I have relatives who are farmers and who raised sheeps and then can happily eat them and have no problem with it. And I also have no problem with it. But for me personally, I couldn't stare a pig in the face and then go home and eat bacon. I just couldn't do it.

So for me, it ended up being a personal thing. I had loved studying biology and studying the living things on this earth. Since I first started to learn about it in middle school. And that's for me, I think part of it is appreciating that life is not consuming it unless I have to.

If we end up at a zombie apocalypse, the situation and I need to consume meat, I'm sure I will make my peace with it. But, until we reach the zombie apocalypse, I feel better not consuming animals on purpose.

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[00:35:28] Margaret: I've tried to read about other people's experience. For me, I think the only times I really missed meat were when I was really hungry and I'd be leaving my high school and they would be the Greek soup corgi carts, like outside my high school and they'd be frying beef. And I would just smell it and be like, "oh, it smells so good". But most of the time, I didn't miss it. I really didn't.

I know there are some people when they try to switch to becoming vegetarian, they really have health challenges. It all depends on kind of your individual biochemistry and your metabolism. So I applaud anyone who is looking to Meatless Mondays and Green Mondays became a thing in Hong Kong before I left, " let's do one day a week where we all eat vegetarian."

What I would say is, again, don't get attached to the purity of it. If being a hundred percent vegetarian, doesn't make you feel healthy and it doesn't make you feel good. And all you do is miss meat. That's not the right choice for you.

But you can make other choices again reduce the consumption, look for pasture raised, or, the cases where animals were treated humanely before they were killed. In cases where, look for supporting local farms, so you're reducing greenhouse gases that are being generated when you ship foods long distances.

There's a lot of ways I think, to minimize your impact on the world through your diet, that doesn't necessarily mean you have to go full vegetarian. So I think my main message is my own insight is just I think all of us benefit when we know more about where our food comes from.

Whether that changes how you eat or not. I think we all do better when we know, who's making our food. Where does it come from? How are those animals treated? What pesticides are used? Without getting too complicated, we all do better for ourselves.

A little bit of that curiosity. Like where does my food come from? There was some really great videos on Twitter where some of the farmer collectives in California, as you may know, is a huge farming state in the United States. They have all kinds of crops that they farm. They supply themselves and then large parts of the country. And they did a video basically asking people to ask them questions ask about a certain kind of produce and I'll tell you about it.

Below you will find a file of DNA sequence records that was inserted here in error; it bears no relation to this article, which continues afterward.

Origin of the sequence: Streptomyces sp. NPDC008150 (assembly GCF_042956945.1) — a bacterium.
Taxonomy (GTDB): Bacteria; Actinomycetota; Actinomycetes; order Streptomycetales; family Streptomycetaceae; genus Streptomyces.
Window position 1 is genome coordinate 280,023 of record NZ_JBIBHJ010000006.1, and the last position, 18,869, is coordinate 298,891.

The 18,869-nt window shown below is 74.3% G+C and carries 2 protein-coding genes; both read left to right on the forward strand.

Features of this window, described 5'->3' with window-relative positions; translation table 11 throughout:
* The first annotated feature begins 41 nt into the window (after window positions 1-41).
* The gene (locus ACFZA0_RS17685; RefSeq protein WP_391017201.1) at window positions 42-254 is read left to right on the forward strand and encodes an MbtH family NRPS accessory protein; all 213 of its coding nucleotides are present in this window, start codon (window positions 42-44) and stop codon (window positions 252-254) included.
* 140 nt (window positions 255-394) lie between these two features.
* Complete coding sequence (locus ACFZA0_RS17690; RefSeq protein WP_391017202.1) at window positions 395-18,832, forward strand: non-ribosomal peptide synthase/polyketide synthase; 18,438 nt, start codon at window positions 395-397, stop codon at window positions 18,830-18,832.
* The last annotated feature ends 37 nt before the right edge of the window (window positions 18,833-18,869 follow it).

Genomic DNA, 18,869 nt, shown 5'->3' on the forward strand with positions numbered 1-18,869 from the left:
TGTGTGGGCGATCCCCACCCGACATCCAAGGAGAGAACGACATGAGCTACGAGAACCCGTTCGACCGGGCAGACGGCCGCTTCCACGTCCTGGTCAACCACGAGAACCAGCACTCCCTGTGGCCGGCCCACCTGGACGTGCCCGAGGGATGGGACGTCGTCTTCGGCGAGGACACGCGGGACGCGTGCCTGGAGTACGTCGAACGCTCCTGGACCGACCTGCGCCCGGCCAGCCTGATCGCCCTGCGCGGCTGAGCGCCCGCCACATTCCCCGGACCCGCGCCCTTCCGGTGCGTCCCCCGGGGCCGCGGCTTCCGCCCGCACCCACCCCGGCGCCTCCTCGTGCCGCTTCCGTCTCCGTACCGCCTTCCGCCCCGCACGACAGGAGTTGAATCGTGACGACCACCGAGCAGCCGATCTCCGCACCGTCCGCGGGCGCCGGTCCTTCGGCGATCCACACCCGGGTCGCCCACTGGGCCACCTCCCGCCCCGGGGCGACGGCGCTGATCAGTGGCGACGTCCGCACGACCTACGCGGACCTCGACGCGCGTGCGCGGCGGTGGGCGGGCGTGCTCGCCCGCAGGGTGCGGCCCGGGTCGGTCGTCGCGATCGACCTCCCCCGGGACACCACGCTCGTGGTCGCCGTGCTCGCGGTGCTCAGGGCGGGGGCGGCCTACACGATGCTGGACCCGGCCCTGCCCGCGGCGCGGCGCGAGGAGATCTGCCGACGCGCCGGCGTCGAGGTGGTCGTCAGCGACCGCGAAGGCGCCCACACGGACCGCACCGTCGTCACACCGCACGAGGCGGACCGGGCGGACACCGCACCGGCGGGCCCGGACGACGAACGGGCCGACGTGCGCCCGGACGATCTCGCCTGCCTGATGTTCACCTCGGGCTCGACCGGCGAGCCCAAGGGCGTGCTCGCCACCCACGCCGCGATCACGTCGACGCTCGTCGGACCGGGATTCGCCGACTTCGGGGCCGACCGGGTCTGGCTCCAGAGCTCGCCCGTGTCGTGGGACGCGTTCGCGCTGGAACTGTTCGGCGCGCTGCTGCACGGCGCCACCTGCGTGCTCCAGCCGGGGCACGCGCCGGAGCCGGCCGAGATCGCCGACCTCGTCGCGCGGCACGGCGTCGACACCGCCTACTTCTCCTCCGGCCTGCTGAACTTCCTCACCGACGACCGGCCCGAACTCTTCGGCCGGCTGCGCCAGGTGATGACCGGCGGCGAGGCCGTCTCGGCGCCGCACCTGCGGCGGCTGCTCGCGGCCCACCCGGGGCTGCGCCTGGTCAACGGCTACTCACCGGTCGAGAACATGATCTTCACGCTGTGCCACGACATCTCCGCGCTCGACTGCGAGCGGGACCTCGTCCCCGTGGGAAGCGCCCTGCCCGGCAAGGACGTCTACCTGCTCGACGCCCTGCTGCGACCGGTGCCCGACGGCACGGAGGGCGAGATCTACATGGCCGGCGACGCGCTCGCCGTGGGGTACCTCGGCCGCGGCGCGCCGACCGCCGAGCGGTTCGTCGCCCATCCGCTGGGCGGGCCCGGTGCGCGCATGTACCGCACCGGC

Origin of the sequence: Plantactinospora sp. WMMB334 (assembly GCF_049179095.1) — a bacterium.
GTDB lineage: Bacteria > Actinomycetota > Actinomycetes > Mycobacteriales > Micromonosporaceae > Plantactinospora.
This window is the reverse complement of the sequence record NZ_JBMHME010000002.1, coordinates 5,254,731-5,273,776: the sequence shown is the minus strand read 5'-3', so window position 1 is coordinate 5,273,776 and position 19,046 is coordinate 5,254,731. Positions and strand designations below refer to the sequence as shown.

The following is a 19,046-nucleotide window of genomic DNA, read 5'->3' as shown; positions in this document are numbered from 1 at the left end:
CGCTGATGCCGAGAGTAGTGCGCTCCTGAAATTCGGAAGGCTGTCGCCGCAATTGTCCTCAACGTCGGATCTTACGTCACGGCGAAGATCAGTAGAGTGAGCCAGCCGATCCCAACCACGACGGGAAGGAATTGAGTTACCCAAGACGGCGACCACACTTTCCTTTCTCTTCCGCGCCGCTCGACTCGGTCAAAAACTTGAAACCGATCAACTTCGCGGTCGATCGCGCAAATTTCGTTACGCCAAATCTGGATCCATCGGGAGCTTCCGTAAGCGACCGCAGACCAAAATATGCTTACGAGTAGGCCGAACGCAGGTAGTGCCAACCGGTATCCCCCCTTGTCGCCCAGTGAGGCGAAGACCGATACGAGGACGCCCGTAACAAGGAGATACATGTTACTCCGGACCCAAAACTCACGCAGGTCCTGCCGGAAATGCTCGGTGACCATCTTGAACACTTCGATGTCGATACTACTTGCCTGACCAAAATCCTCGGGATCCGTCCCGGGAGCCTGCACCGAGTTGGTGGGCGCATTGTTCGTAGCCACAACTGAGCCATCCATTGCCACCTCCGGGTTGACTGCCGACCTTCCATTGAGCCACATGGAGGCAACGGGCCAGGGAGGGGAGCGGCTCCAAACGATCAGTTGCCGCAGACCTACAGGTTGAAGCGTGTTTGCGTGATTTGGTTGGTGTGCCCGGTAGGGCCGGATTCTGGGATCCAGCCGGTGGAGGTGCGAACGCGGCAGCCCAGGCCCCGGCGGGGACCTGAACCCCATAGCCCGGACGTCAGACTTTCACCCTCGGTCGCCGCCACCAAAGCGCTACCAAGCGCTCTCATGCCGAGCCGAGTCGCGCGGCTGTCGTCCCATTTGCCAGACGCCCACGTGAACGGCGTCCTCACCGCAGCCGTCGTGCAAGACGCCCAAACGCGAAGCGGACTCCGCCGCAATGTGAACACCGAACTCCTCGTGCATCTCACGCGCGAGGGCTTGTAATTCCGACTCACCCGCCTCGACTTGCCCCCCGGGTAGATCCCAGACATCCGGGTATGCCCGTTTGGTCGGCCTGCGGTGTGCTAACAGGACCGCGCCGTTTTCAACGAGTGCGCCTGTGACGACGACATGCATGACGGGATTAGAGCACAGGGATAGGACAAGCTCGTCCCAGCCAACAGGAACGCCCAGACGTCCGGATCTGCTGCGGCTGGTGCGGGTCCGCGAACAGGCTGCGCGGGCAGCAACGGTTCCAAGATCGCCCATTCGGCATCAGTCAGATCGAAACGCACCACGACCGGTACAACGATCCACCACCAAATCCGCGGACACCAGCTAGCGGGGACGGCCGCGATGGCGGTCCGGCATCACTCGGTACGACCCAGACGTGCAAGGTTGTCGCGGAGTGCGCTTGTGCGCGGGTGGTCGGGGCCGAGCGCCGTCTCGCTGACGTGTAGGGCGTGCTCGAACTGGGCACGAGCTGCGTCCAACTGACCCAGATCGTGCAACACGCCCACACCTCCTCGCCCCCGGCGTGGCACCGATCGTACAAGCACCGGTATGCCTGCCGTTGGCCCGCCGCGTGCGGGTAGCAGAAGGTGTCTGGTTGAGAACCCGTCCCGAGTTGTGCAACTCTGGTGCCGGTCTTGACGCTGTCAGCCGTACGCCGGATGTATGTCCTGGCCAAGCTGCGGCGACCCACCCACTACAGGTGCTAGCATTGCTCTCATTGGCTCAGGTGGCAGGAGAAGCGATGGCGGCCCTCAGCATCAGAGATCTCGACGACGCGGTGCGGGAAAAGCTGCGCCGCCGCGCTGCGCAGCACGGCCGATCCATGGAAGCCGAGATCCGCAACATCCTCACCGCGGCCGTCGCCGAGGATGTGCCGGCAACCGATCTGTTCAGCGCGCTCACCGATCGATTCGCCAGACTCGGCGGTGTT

Say I want to know about artichokes and they'd say, okay, artichokes. Here's how we grow artichokes. Here's how we pick them. Here's who picks them. Here's what kind of work it takes to pick them. And it was really illuminating for me to see " oh, this is the kind of effort and work to pick this vegetable that I like to eat." I want to be more aware of what that means and maybe support people's right to have job protections and things. When they're doing this very difficult work, that's getting me to vegetables I like. That's just part of the bigger thing of just like becoming more informed on, again, I don't need to be a broken record, but how we choose to live.

So again, it doesn't mean you need to be a vegetarian if it's not right for you, but I think just being aware of sort of the choices, how the choices that you make impacts the world. I think we just do better. It doesn't mean you have to change everything in your life, but it means you maybe think about things a little bit differently,

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I really love that. Thank you.

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[00:38:16] Stephanie (2): You have just been listening to " Surface Time, Confessions of a Diving Junkie". My guest today was Margaret Murphy, who always makes me feel smarter after each chat with her wealth of insight. In particular, if we want to live a life where our blue planet remains a beautiful place or even better, we need to do our part in dealing with climate emergency, starting from right now.

In the follow up episode, you will hear more from Mag answering the five insightful questions that I ask all my guests.

Surface Time executively produced by Noetic Production and music by Dredstudio.

If you have enjoyed our Surface Time chat, please show us some love and subscribe. And if you would like to share your stories on Surface Time, we would love to hear from you. Please email us to faith@surfacetimechats.com.